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Kashmir : Why Block Internet As A Whole To Control Social Media, Asks Sibal

Nilashish Chaudhary
26 Nov 2019 2:22 PM GMT
Kashmir : Why Block Internet As A Whole To Control Social Media, Asks Sibal
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After Solicitor General Tushar Mehta concluded arguments in the hearing of Kashmir petitions, some of the intervenors supporting the restrictions made their submissions before the bench comprising Jusices N V Ramana, Subhash Reddy and B R Gavai.

This was followed by Advocate Vrinda Grover's rejoinder, on behalf of Anuradha Bhasin, the editor of Kashmir Times. She submitted that the paper's Srinagar edition was being published since October 11, though in a truncated manner. When asked if it was still being published from Jammu, Grover corrected the bench and said she had submitted on record that there was a media facilitation centre and she had been publishing from Srinagar, and anything else was a misrepresentation. The bench asked why she had not brought those developments to their notice. Grover clarifed again that she had put everything on record and had not hidden anything.



Senior Advocate Kapil Sibal then commenced his arguments on behalf of Congress Rajya Sabha MP Ghulam Nabi Azad. He submitted that the centre had only given a few orders to the Petitioners, while refusing to give others. "Blanket statements have been made...Relevant material must be placed at least...I'm handicapped before the State in such a case", he stated.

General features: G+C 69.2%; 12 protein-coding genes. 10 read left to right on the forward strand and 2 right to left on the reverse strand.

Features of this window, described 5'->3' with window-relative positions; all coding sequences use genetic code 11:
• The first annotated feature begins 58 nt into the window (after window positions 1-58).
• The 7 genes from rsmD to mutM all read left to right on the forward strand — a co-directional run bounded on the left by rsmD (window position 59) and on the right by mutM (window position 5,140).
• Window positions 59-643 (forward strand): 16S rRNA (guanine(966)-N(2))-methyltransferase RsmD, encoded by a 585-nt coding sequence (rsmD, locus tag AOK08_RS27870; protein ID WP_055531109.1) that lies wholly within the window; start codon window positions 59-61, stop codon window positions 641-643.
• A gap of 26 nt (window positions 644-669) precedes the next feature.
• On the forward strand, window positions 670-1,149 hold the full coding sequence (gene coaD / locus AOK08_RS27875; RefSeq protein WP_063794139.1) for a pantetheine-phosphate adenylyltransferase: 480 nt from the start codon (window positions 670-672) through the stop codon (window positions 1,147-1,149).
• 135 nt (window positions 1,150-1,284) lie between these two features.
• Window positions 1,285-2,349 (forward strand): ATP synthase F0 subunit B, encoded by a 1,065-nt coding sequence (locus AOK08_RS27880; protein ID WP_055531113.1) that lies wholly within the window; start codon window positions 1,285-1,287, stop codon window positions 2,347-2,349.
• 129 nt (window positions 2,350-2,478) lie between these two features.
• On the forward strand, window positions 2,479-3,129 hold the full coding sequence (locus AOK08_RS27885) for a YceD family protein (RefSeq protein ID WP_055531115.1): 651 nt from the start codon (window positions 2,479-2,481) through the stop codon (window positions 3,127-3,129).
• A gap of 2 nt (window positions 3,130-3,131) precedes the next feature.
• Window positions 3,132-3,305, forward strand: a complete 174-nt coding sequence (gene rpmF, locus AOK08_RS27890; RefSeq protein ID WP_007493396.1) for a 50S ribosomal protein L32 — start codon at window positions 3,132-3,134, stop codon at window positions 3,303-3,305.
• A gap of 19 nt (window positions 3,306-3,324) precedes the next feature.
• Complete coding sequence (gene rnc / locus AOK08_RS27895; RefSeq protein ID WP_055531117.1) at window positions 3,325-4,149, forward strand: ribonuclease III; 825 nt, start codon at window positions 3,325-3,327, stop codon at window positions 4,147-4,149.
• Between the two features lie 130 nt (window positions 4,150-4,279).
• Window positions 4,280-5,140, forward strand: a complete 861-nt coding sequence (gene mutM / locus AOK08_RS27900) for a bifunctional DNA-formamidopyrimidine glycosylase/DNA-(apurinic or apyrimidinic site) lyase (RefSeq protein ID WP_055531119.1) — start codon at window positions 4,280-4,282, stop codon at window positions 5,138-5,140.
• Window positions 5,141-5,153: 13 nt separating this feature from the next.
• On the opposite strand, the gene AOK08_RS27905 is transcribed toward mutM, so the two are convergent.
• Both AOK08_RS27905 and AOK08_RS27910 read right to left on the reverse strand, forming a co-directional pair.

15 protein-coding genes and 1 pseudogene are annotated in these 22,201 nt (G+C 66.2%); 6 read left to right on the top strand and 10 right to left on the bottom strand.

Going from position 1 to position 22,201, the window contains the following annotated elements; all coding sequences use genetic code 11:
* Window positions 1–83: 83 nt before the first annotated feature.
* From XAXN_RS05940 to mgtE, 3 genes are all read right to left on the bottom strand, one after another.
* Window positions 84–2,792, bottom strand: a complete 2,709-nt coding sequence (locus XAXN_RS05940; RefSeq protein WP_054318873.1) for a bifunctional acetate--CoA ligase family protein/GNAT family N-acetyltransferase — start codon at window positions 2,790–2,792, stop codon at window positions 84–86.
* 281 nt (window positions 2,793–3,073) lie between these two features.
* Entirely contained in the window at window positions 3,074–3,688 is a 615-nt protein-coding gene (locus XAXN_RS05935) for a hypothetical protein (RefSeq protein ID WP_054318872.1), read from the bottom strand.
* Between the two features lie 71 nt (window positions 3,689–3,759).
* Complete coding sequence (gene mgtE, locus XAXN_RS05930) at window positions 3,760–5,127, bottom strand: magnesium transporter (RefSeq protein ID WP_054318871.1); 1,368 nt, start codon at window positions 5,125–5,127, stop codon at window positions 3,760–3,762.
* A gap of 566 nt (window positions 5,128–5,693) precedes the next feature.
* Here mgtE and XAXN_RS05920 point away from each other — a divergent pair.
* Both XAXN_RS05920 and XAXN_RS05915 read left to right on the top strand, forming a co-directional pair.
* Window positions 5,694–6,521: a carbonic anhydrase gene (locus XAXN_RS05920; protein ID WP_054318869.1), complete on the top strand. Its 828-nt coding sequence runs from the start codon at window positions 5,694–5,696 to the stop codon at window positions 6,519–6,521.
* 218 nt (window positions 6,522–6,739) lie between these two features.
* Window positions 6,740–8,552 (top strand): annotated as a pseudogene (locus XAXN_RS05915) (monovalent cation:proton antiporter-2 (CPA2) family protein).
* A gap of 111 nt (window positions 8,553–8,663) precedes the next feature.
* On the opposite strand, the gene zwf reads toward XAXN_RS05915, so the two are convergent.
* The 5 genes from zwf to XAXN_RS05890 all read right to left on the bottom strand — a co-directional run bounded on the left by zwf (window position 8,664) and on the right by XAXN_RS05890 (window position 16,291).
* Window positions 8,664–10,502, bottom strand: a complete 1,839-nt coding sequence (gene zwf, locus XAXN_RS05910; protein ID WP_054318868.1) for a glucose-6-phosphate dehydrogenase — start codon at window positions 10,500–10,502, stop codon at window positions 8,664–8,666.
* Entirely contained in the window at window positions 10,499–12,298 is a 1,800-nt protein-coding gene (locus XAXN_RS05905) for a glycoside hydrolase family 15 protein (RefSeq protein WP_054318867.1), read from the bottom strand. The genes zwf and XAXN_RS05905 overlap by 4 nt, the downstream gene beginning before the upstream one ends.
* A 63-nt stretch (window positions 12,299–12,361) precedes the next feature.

If their interpretation of Art 19 is taken, it will lead to a situation worse than ADM Jabalpur, he submitted.

"When there is an election somewhere, government will impose S. 144". He argued that Article 19 needs to be an act of balancing. "Why were children not allowed to go to school? They say 98% attended exams, what other choice do they have? Why were the sick not allowed to go to hospital. Surely national security cannot be an answer to that", maintained the senior advocate.

He went on to question why internet on the whole was banned, why transport was banned. "I understand if social media needs to be blocked, but not all of the internet...Block social media, I said that on the first day itself. But businesses run on internet." He further quoted the SG to say the people there were peaceful, and asked why would peaceful people not be allowed to come out. "I'd understand if Art 352 was in play".

He then tore into the State's rebuttal of allegations that Ayushman Bharat not reaching the poor. "The data I gave through IndiaSpends was countered as fake by citing OpIndia", which according to Wikipedia is a right wing propaganda organization stated Sibal. He also mentioned that OpIndia was denied the status of a certified fact checker because it was partisan. "They cite that instead of a doctor's statement regarding Ayushman Bharat", he added.



Sibal then cited articles from 'respected' and reputed national dailies to say they were the only sources through which people were getting to know the situation and facts in Kashmir. Using these articles to show that businesses, farmers, schools, tourism/travel agencies have suffered, Sibal submitted there needs to be a reasonable balance that needs to be struck, even if there's a situation which warrants Sec 144. "They say schools are open, but which parent will send them without security and the state isn't providing security", he asserted.

"The SG cites national security and says no judicial review possible, that's it...there cannot be any law where you can paralyse 7 million people. There can't be such a law."

The day's hearing concluded while Sibal was addressing the rebuttals of the State with regard to procurement of apples, to state that that wasn't the only crop in question.

The hearing will continue tomorrow.

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